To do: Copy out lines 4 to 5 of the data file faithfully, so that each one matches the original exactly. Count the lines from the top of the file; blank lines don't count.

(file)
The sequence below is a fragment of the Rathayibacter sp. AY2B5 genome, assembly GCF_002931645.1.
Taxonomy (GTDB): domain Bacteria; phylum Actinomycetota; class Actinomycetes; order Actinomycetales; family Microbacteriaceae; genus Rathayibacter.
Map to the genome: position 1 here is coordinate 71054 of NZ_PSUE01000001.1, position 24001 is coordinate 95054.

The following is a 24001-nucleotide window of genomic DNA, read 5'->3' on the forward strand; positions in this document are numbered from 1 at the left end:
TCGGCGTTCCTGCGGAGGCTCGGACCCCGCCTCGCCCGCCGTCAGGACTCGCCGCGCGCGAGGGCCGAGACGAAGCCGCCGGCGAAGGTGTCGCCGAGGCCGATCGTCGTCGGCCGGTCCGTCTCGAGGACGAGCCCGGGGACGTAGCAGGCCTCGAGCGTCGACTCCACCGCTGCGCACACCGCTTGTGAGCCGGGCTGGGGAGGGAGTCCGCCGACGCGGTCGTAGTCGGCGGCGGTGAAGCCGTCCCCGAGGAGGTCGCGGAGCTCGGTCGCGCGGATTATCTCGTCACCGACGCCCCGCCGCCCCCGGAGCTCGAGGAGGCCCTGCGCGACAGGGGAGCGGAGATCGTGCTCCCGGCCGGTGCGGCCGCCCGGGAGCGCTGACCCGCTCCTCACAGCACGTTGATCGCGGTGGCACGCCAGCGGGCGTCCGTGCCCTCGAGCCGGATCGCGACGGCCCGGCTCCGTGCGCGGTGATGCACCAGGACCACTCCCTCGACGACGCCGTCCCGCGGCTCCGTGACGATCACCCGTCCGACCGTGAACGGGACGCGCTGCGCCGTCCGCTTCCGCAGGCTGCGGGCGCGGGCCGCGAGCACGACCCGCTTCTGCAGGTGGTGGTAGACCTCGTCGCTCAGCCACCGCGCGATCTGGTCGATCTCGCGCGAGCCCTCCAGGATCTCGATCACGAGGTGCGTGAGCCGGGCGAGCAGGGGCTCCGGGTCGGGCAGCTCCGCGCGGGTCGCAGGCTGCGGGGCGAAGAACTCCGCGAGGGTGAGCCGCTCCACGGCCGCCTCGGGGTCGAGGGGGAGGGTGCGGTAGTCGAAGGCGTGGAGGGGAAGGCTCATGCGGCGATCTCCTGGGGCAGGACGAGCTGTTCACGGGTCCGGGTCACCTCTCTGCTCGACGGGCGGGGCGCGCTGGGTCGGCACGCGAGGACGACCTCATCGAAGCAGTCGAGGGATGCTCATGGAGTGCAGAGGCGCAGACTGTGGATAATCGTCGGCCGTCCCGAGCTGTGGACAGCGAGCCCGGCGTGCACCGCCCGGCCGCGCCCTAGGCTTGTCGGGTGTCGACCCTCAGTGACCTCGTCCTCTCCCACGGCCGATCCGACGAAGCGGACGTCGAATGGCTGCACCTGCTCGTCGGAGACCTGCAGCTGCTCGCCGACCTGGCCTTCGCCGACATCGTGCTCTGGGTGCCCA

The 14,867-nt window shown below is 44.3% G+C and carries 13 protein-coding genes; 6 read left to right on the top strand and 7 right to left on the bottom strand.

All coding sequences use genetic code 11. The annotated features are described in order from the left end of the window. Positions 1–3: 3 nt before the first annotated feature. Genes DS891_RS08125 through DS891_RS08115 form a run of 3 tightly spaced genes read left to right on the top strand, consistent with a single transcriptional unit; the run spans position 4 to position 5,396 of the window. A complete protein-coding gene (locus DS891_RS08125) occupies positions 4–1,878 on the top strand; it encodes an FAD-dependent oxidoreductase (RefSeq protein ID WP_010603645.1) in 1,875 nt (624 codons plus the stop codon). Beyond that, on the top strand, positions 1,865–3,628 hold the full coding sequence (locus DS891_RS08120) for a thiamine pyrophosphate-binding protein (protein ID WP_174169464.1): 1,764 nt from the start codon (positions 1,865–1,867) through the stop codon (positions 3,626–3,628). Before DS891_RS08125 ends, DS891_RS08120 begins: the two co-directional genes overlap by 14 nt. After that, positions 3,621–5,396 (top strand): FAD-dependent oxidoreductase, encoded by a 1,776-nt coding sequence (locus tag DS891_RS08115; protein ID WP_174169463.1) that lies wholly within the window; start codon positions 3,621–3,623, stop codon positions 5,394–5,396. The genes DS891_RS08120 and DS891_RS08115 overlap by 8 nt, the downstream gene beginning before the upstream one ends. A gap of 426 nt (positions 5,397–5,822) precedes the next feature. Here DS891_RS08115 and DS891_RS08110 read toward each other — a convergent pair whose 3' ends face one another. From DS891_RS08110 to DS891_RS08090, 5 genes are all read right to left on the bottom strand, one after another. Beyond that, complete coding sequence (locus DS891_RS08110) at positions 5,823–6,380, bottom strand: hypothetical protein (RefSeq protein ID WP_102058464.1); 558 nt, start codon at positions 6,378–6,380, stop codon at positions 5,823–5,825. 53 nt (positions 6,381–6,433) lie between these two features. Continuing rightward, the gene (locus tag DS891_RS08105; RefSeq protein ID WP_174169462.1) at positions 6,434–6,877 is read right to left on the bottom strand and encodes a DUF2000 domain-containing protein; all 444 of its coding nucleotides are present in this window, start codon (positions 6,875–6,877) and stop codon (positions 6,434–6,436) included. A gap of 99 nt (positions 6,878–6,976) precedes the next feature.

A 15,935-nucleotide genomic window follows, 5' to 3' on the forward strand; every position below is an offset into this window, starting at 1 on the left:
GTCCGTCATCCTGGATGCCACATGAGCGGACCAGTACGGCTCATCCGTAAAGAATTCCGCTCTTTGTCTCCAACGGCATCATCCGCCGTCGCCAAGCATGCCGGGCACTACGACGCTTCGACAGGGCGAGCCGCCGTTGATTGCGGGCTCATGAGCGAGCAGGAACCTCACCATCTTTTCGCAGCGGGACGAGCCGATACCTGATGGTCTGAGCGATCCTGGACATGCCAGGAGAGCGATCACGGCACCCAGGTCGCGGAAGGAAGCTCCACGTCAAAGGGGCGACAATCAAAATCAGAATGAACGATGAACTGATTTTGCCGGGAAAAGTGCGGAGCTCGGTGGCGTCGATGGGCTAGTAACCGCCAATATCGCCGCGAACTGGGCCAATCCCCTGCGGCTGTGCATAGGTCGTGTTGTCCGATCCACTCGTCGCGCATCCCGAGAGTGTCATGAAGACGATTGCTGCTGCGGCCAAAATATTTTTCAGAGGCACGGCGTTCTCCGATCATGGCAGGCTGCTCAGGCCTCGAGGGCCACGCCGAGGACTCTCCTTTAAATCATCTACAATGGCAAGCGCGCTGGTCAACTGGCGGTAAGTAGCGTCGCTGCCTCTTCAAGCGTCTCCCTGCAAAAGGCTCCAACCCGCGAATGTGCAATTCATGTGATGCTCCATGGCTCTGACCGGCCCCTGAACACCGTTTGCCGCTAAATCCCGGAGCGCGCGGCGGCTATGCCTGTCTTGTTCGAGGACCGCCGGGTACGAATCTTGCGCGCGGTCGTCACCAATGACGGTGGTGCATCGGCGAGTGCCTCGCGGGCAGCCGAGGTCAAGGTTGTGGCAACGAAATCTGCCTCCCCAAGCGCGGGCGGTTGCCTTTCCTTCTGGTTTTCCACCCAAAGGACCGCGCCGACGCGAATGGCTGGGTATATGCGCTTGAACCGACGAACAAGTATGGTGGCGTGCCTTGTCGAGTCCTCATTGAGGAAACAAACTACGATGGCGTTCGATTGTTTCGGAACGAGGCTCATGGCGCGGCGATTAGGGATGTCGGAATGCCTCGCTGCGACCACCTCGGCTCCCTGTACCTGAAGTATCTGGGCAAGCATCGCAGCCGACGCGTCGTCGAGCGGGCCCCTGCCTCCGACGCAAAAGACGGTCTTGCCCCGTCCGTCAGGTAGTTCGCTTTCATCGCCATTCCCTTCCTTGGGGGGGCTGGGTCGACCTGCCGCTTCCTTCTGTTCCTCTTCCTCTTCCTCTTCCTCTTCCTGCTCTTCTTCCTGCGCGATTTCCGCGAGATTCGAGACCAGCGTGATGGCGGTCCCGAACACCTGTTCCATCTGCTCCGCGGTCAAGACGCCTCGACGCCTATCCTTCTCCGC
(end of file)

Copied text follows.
The following is a 24001-nucleotide window of genomic DNA, read 5'->3' on the forward strand; positions in this document are numbered from 1 at the left end:
TCGGCGTTCCTGCGGAGGCTCGGACCCCGCCTCGCCCGCCGTCAGGACTCGCCGCGCGCGAGGGCCGAGACGAAGCCGCCGGCGAAGGTGTCGCCGAGGCCGATCGTCGTCGGCCGGTCCGTCTCGAGGACGAGCCCGGGGACGTAGCAGGCCTCGAGCGTCGACTCCACCGCTGCGCACACCGCTTGTGAGCCGGGCTGGGGAGGGAGTCCGCCGACGCGGTCGTAGTCGGCGGCGGTGAAGCCGTCCCCGAGGAGGTCGCGGAGCTCGGTCGCGCGGATTATCTCGTCACCGACGCCCCGCCGCCCCCGGAGCTCGAGGAGGCCCTGCGCGACAGGGGAGCGGAGATCGTGCTCCCGGCCGGTGCGGCCGCCCGGGAGCGCTGACCCGCTCCTCACAGCACGTTGATCGCGGTGGCACGCCAGCGGGCGTCCGTGCCCTCGAGCCGGATCGCGACGGCCCGGCTCCGTGCGCGGTGATGCACCAGGACCACTCCCTCGACGACGCCGTCCCGCGGCTCCGTGACGATCACCCGTCCGACCGTGAACGGGACGCGCTGCGCCGTCCGCTTCCGCAGGCTGCGGGCGCGGGCCGCGAGCACGACCCGCTTCTGCAGGTGGTGGTAGACCTCGTCGCTCAGCCACCGCGCGATCTGGTCGATCTCGCGCGAGCCCTCCAGGATCTCGATCACGAGGTGCGTGAGCCGGGCGAGCAGGGGCTCCGGGTCGGGCAGCTCCGCGCGGGTCGCAGGCTGCGGGGCGAAGAACTCCGCGAGGGTGAGCCGCTCCACGGCCGCCTCGGGGTCGAGGGGGAGGGTGCGGTAGTCGAAGGCGTGGAGGGGAAGGCTCATGCGGCGATCTCCTGGGGCAGGACGAGCTGTTCACGGGTCCGGGTCACCTCTCTGCTCGACGGGCGGGGCGCGCTGGGTCGGCACGCGAGGACGACCTCATCGAAGCAGTCGAGGGATGCTCATGGAGTGCAGAGGCGCAGACTGTGGATAATCGTCGGCCGTCCCGAGCTGTGGACAGCGAGCCCGGCGTGCACCGCCCGGCCGCGCCCTAGGCTTGTCGGGTGTCGACCCTCAGTGACCTCGTCCTCTCCCACGGCCGATCCGACGAAGCGGACGTCGAATGGCTGCACCTGCTCGTCGGAGACCTGCAGCTGCTCGCCGACCTGGCCTTCGCCGACATCGTGCTCTGGGTGCCCA